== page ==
We have a national flock of 36.5 million hens producing around 9.7 billion eggs in the
UK every year for domestic use - that’s an awful lot of eggs! But have you ever
considered how they get from farm to supermarket , and who gets involved with the
egg before it eventually ends up poached on your slice of toast? Well, here I try to
unscramble that journey.
A lot of eggs
Eggs have a relatively short shelf life, it’s not like storing tins of baked beans which last for
months, so the industry has a system which ensures eggs get from farm to retailer within a
matter of days, often on the next day. Impressive eh?! That obligation makes it imperative
that if you have a farm with, say, two flocks of 16,000 laying hens you need to know you
have somewhere for all those eggs to go!
Farmers therefore work with what are known in the industry as ‘packers’ - they are the
middlemen who provide contracts for farmers which commit to an agreed number of eggs
being purchased on a regular basis.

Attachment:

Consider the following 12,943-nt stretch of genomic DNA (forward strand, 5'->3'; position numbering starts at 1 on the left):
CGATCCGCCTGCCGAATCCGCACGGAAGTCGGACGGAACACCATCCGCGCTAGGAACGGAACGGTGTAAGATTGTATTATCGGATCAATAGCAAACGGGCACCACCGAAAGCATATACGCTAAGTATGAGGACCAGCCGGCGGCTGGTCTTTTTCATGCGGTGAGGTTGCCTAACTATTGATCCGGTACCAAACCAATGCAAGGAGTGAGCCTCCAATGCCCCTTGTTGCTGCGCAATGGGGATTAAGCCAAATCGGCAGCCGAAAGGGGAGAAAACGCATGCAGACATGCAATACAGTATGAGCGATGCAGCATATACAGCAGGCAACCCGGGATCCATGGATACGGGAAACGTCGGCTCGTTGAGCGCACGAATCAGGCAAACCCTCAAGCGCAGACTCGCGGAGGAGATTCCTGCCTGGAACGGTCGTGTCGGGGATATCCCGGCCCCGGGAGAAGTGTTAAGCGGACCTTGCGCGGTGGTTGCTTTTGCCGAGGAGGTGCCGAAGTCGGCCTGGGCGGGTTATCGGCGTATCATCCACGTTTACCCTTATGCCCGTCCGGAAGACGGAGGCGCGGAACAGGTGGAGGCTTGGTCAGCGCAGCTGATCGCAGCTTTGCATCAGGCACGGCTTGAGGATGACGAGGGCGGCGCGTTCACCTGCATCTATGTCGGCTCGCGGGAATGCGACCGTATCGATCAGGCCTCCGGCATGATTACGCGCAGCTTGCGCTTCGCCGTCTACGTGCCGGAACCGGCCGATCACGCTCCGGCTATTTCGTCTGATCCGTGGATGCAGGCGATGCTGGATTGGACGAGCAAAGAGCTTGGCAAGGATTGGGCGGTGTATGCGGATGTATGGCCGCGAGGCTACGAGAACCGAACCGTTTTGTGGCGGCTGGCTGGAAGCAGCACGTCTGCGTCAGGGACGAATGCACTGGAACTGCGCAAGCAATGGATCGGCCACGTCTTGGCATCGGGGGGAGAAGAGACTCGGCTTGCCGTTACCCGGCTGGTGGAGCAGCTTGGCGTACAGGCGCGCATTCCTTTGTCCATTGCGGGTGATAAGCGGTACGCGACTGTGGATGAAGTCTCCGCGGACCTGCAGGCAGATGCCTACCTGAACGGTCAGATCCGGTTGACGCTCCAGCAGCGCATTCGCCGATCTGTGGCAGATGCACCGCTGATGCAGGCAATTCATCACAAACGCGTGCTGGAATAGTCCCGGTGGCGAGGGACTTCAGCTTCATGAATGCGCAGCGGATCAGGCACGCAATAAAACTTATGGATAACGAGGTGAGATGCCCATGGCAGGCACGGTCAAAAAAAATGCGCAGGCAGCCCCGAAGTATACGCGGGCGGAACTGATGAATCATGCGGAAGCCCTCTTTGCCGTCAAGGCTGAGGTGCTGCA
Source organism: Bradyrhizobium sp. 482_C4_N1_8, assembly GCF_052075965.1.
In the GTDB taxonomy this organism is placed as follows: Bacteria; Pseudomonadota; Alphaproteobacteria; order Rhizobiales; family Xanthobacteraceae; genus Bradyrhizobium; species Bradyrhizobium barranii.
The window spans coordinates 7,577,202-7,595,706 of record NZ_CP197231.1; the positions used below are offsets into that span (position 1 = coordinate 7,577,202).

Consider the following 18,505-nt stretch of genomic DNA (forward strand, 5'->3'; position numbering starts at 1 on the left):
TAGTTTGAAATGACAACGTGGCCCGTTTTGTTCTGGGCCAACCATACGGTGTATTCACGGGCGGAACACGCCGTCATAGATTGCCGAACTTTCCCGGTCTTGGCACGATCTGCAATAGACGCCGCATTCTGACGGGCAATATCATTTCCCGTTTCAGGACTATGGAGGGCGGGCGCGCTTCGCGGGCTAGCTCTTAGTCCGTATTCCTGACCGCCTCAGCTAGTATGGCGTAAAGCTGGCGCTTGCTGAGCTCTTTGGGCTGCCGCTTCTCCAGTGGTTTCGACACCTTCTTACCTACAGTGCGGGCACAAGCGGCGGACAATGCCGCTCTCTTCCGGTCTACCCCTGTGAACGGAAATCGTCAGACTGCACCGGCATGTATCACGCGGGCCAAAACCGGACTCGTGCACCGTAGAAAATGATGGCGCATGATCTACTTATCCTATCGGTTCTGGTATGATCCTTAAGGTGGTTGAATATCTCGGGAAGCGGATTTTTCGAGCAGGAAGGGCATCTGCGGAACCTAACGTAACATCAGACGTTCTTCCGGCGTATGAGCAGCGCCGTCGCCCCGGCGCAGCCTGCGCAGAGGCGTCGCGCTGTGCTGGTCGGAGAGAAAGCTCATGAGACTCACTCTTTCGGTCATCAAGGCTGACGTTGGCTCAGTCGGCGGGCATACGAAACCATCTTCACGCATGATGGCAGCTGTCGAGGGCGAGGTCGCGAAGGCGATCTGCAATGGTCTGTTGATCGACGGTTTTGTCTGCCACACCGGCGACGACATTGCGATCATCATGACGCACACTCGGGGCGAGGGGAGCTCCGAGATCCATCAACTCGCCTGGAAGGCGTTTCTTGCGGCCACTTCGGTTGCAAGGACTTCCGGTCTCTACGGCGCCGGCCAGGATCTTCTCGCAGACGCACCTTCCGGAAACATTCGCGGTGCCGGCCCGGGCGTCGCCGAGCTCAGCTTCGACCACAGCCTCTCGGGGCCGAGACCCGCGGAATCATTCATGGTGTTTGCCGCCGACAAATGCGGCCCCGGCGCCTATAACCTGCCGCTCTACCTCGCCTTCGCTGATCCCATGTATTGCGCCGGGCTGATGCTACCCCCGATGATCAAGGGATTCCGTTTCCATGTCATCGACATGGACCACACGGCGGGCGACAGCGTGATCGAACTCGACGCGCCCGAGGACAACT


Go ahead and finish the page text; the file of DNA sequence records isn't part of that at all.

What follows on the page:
The ‘negotiator’
The role of the packer is to collect the eggs, grade them into size and quality, then pack
them into boxes and sell them to the retail sector where they appear on shelves under
various brand names and labels.
There are around 1,600 farmers with more than 1,000 laying hens in the UK, but there are
only a small number of commercial packers who hold a pivotal position within the egg
industry. Effectively they set the price the farmer gets for his eggs at any given time.
However, the farmer needs a guaranteed market for his thousands of eggs, and feels more
secure with a contract, so the system remains.
The packer negotiates not only with farmers, but with retailers too. The packer has a
powerful role.